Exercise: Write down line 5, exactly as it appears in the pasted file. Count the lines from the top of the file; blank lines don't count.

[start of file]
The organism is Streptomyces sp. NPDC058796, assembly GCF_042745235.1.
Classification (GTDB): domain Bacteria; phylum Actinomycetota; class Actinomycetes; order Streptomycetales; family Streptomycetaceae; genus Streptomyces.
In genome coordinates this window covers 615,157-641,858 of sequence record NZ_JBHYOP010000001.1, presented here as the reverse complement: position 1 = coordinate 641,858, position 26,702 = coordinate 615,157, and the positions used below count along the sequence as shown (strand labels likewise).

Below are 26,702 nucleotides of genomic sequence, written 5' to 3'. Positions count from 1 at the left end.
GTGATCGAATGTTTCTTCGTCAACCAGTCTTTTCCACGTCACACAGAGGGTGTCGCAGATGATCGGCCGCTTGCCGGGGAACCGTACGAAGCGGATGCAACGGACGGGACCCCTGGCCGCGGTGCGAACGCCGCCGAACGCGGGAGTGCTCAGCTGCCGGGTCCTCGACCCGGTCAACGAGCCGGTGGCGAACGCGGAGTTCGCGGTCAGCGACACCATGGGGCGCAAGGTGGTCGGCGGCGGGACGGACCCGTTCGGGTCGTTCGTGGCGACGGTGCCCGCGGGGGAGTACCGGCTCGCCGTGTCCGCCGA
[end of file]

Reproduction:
GTGATCGAATGTTTCTTCGTCAACCAGTCTTTTCCACGTCACACAGAGGGTGTCGCAGATGATCGGCCGCTTGCCGGGGAACCGTACGAAGCGGATGCAACGGACGGGACCCCTGGCCGCGGTGCGAACGCCGCCGAACGCGGGAGTGCTCAGCTGCCGGGTCCTCGACCCGGTCAACGAGCCGGTGGCGAACGCGGAGTTCGCGGTCAGCGACACCATGGGGCGCAAGGTGGTCGGCGGCGGGACGGACCCGTTCGGGTCGTTCGTGGCGACGGTGCCCGCGGGGGAGTACCGGCTCGCCGTGTCCGCCGA